Campways/Riken was only competition to AVON in the 70's and early 80's until Hyside (also Hypalon) came into production in the mid-80's(?). Some of us old-timers think the Campways Havasu is about the best handling boat ever built. It was in production for 10-12 years, designed by Vladimir Kovalic (Wilderness World), from maybe 1975-86 or '87. First there was the Havasu, then Havasu II and later the Havasu III - all models have been retro-fitted with self-bailer floors, the last years of production saw Riken move exclusively that way. Riken models include the Nez Perce, the Hualapai (which replaced the Havasu), and continued production of the Miwok and Shoshone - but with self-bailing floors.
Not trying to cast any stones, but likely the boat pictured is at least 20 years old. That's hardly middle-aged for good Hypalon, and from the two not very detailed views, the material looks in good shape. Second the suggestion to post some pix of the floor, also maybe valves. Value? - whatever you can get (this is the USA...) Market for used 16' paddle boats is limited, so think you might be wise to sell entire package and start fresh.
No comment on pins and clips.
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Old 02-08-2014   #8
East MT, WestMT, Both sides of the Yellowstone
Paddling Since: 09
Join Date: Jun 2011
Posts: 1,112
1000- 1400 is my guestamate. Put her on the water and hang a for sale sign off the back, have a really good time and maybe you will find a buyer on the river who wants to get in a boat on the cheap. 1200$ to get on the river ain't a bad deal and that rubber isn't getting any younger but the old rikens are tough. We have a couple self bailers in our crew.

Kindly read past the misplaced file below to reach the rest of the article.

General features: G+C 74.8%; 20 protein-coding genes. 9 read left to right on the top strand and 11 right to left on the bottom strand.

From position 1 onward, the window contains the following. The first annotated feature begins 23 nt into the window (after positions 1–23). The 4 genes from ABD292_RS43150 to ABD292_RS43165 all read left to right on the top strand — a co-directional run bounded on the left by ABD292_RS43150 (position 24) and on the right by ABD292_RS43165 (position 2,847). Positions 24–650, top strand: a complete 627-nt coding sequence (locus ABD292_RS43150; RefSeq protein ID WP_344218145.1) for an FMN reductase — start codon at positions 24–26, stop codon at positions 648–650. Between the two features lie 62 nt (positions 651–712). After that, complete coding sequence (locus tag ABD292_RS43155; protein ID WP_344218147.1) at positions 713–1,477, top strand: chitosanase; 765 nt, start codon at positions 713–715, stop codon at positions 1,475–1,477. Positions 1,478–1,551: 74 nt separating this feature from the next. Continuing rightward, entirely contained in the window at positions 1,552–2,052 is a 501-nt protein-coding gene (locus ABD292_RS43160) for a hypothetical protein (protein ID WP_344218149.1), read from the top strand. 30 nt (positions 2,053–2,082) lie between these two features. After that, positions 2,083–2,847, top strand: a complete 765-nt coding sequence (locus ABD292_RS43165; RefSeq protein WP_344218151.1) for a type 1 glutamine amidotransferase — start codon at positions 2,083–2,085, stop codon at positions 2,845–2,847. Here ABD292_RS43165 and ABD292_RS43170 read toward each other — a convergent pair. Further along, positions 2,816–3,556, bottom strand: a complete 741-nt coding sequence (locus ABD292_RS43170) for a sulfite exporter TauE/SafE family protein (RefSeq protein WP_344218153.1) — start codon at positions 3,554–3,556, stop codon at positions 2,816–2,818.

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Old 02-08-2014   #9
windriver's Avatar
Jackson, Wyoming
Paddling Since: 2007
Join Date: Mar 2009
Posts: 66
B4otter - Thanks for the history lesson on my boat! As soon as the 3ft of snow outside my garage melts I'll roll it out and look for that serial number. I'll take some pics of the floor and valves as well. I've always had lot of comments about the good condition for being "an older boat".

I don't mind bucket boats under most circumstances, in fact there are many times I've been glad to have that feature. It tracks really well, and is lighter than self-bailers. For a lot of the flat water sections on the Snake River in Wyoming and the Colorado River it's been great. And when it's time to go through the rapids my passengers are the one's bailing not me haha.

I drew a MF Salmon permit for the first week in July (My 2nd in 4 years) and want a self bailer this time. It's continuous and there's a lot of obstacles to avoid. That's my excuse anyways. In reality, besides a few rapids on the Middle Fork, I haven't felt disadvantaged at all. It's been a great boat for Westwater at all levels, the "daily" outside Moab, and Alpine Canyon on the Snake.
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Old 02-09-2014   #10
Golden, Colorado
Paddling Since: 1975
Join Date: Oct 2007
Posts: 535

my knuckles started to bleed just looking at this picture. ouch... that's a crazy small,restricted cockpit,homie.

i'd give a more accurate number of days it stays inflated before needing a top off. 'It holds air all day long. ' is too vague. providing it stays good for 4+ days without needing air in your garage then i'd start at $1800-$2100. if it's a leaker and needs topping off every morning then it's all worth allot,allot less.

also, a problem with the more you sell together....frame,oars,clips,ect. the greater the chance that something in that combo is that something has no value to the buyer and will need to be replaced or altered to meet his tastes. oar length/type,frame layout, pin/clips, ect are all examples. so you get less in the end, most likely. good thing about nrs frames is they can be changed so easily vs. others so that's a good selling point too.

good luck.